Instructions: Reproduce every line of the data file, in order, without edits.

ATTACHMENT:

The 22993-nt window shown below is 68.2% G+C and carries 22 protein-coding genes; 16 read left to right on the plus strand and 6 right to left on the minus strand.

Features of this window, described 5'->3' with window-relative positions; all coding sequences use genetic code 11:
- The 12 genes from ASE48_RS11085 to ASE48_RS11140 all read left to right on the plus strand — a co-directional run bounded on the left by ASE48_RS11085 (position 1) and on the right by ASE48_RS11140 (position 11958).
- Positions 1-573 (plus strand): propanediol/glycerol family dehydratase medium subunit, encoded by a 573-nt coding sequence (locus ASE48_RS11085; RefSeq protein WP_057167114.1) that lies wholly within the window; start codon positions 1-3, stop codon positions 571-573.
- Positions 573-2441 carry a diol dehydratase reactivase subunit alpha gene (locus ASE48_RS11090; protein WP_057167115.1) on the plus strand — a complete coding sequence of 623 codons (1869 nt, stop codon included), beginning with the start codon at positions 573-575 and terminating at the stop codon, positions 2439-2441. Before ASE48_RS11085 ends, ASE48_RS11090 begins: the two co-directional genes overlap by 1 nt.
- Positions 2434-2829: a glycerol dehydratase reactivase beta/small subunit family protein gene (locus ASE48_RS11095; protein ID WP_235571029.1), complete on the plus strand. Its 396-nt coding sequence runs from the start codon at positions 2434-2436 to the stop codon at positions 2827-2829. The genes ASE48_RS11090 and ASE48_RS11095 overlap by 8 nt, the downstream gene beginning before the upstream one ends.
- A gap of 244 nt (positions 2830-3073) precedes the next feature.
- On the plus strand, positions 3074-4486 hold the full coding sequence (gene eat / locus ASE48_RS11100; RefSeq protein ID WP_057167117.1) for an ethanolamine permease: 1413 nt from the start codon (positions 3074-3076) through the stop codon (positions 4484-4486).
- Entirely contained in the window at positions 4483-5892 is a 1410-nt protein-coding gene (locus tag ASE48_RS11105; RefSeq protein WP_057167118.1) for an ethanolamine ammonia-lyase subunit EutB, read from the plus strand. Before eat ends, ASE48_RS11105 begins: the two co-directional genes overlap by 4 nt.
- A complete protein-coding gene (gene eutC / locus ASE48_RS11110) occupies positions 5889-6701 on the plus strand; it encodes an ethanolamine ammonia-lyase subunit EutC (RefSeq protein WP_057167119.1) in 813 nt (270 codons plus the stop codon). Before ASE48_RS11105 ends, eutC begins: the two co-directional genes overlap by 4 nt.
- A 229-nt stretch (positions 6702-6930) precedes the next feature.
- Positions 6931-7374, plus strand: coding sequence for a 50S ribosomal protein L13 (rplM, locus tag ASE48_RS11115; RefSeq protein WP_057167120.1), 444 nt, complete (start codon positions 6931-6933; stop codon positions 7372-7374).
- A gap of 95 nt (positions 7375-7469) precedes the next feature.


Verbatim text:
The 22993-nt window shown below is 68.2% G+C and carries 22 protein-coding genes; 16 read left to right on the plus strand and 6 right to left on the minus strand.

Features of this window, described 5'->3' with window-relative positions; all coding sequences use genetic code 11:
- The 12 genes from ASE48_RS11085 to ASE48_RS11140 all read left to right on the plus strand — a co-directional run bounded on the left by ASE48_RS11085 (position 1) and on the right by ASE48_RS11140 (position 11958).
- Positions 1-573 (plus strand): propanediol/glycerol family dehydratase medium subunit, encoded by a 573-nt coding sequence (locus ASE48_RS11085; RefSeq protein WP_057167114.1) that lies wholly within the window; start codon positions 1-3, stop codon positions 571-573.
- Positions 573-2441 carry a diol dehydratase reactivase subunit alpha gene (locus ASE48_RS11090; protein WP_057167115.1) on the plus strand — a complete coding sequence of 623 codons (1869 nt, stop codon included), beginning with the start codon at positions 573-575 and terminating at the stop codon, positions 2439-2441. Before ASE48_RS11085 ends, ASE48_RS11090 begins: the two co-directional genes overlap by 1 nt.
- Positions 2434-2829: a glycerol dehydratase reactivase beta/small subunit family protein gene (locus ASE48_RS11095; protein ID WP_235571029.1), complete on the plus strand. Its 396-nt coding sequence runs from the start codon at positions 2434-2436 to the stop codon at positions 2827-2829. The genes ASE48_RS11090 and ASE48_RS11095 overlap by 8 nt, the downstream gene beginning before the upstream one ends.
- A gap of 244 nt (positions 2830-3073) precedes the next feature.
- On the plus strand, positions 3074-4486 hold the full coding sequence (gene eat / locus ASE48_RS11100; RefSeq protein ID WP_057167117.1) for an ethanolamine permease: 1413 nt from the start codon (positions 3074-3076) through the stop codon (positions 4484-4486).
- Entirely contained in the window at positions 4483-5892 is a 1410-nt protein-coding gene (locus tag ASE48_RS11105; RefSeq protein WP_057167118.1) for an ethanolamine ammonia-lyase subunit EutB, read from the plus strand. Before eat ends, ASE48_RS11105 begins: the two co-directional genes overlap by 4 nt.
- A complete protein-coding gene (gene eutC / locus ASE48_RS11110) occupies positions 5889-6701 on the plus strand; it encodes an ethanolamine ammonia-lyase subunit EutC (RefSeq protein WP_057167119.1) in 813 nt (270 codons plus the stop codon). Before ASE48_RS11105 ends, eutC begins: the two co-directional genes overlap by 4 nt.
- A 229-nt stretch (positions 6702-6930) precedes the next feature.
- Positions 6931-7374, plus strand: coding sequence for a 50S ribosomal protein L13 (rplM, locus tag ASE48_RS11115; RefSeq protein WP_057167120.1), 444 nt, complete (start codon positions 6931-6933; stop codon positions 7372-7374).
- A gap of 95 nt (positions 7375-7469) precedes the next feature.